A 2009 study by the Centers for Disease Control and Prevention in Atlanta found four factors that can help prevent nearly 80% of chronic diseases often associated with aging. Research has indicated that these are: never smoking, having a body mass index below 30, performing 3.5 hours per week or more of physical activity, and following a healthy diet with a high intake of fruits and vegetables. , wholemeal bread and low meat consumption .

A similar 2008 study from the University of Cambridge found that combining healthy behaviors could add 14 years to your life.

5. Poor diet

Fiber-rich foods like vegetables, beans, grains and fruits are linked to longer telomeres and better lifespan, says Young, who says these foods are packed with nutrients like vitamins C and E and beta-carotene and other antioxidants. The fiber they contain is also an important nutrient that helps regulate blood sugar, lower cholesterol levels, and maintain a healthy gut biome.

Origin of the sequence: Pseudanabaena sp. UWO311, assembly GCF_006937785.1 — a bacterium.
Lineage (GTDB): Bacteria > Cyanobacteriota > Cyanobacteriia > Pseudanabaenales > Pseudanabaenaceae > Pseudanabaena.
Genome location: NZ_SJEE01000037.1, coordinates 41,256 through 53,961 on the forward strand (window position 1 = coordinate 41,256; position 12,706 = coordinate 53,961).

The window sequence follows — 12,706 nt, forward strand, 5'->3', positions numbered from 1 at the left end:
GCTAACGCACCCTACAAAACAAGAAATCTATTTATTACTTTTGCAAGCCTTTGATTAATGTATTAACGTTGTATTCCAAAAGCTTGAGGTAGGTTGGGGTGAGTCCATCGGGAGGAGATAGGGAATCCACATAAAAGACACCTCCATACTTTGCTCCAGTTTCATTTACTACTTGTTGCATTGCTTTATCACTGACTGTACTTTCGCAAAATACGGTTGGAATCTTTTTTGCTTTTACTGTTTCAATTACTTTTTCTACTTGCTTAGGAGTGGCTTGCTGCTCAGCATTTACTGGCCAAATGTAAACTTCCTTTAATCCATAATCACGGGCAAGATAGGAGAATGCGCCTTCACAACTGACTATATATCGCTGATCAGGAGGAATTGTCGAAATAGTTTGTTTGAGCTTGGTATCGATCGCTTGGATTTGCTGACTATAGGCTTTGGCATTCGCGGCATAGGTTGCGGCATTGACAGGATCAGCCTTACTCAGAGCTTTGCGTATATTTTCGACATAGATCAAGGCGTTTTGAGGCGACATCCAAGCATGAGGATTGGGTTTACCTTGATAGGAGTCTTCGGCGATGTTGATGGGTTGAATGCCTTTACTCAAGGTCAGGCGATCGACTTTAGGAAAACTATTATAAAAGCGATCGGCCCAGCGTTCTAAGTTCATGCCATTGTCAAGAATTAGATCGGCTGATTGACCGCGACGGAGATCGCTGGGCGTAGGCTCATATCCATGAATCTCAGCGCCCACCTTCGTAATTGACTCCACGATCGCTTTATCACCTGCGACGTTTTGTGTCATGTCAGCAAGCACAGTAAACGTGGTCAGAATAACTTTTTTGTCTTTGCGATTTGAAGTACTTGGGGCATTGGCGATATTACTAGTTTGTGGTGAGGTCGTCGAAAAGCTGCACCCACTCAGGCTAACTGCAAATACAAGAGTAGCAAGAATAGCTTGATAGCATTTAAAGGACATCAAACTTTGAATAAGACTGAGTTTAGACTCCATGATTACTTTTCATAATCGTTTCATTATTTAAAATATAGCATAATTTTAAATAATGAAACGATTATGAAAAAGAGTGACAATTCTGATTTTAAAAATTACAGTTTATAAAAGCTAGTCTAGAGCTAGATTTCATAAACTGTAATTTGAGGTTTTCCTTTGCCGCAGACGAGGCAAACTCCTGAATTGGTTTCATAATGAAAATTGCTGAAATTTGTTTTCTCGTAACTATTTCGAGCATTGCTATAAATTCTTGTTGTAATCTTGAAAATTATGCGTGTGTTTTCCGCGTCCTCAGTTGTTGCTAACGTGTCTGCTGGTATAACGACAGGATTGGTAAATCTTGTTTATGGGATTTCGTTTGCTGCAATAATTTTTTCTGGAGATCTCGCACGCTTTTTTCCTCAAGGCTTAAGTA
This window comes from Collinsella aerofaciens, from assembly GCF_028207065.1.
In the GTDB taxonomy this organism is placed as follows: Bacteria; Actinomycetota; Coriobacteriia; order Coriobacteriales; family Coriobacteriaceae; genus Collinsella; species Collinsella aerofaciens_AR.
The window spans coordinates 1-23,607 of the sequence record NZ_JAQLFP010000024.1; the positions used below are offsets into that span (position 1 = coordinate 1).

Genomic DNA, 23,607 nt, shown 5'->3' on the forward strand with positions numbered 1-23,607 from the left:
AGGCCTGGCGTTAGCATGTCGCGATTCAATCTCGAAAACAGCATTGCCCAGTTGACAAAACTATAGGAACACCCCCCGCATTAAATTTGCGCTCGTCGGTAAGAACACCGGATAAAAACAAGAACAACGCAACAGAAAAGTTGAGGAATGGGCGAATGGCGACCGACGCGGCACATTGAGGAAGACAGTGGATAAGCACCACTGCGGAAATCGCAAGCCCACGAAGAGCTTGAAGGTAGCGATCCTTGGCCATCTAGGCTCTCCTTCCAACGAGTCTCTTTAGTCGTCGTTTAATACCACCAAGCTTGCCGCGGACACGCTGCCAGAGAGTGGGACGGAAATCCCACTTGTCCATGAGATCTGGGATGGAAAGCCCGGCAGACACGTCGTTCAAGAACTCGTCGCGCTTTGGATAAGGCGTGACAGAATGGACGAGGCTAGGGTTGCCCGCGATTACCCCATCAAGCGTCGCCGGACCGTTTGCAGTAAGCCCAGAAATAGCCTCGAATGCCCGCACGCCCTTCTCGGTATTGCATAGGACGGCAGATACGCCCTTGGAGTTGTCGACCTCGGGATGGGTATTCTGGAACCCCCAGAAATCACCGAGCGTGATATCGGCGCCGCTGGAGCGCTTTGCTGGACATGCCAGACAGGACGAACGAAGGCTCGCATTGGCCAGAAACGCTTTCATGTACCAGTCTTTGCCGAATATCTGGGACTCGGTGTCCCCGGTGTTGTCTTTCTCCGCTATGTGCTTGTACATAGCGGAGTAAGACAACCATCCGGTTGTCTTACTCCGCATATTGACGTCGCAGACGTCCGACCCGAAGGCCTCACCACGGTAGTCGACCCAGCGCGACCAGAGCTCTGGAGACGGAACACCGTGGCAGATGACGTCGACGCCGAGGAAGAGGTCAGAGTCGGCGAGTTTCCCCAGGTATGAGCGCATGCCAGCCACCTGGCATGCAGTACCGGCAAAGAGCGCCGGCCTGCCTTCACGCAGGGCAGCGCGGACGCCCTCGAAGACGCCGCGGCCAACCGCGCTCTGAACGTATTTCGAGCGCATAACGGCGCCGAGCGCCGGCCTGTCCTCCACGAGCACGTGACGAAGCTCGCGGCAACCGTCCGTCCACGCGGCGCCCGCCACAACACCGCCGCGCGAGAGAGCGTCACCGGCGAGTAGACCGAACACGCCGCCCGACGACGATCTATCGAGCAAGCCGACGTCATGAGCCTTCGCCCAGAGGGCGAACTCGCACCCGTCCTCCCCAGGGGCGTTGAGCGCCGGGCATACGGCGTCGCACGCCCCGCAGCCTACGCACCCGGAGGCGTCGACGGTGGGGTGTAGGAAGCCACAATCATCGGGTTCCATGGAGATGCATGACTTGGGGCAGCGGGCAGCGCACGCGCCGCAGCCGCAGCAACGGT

“It’s also important to include sources of healthy fats like fish, avocados and nuts,” she says. “These foods are very important in dietary habits such as the Mediterranean diet, which may explain why they are particularly beneficial to health.”

Certain foods are linked to poorer health outcomes and shorter telomeres. These include foods like red and processed meats and sugary drinks. “It’s best to limit them as much as possible,” Young points out.

6. Being too stressed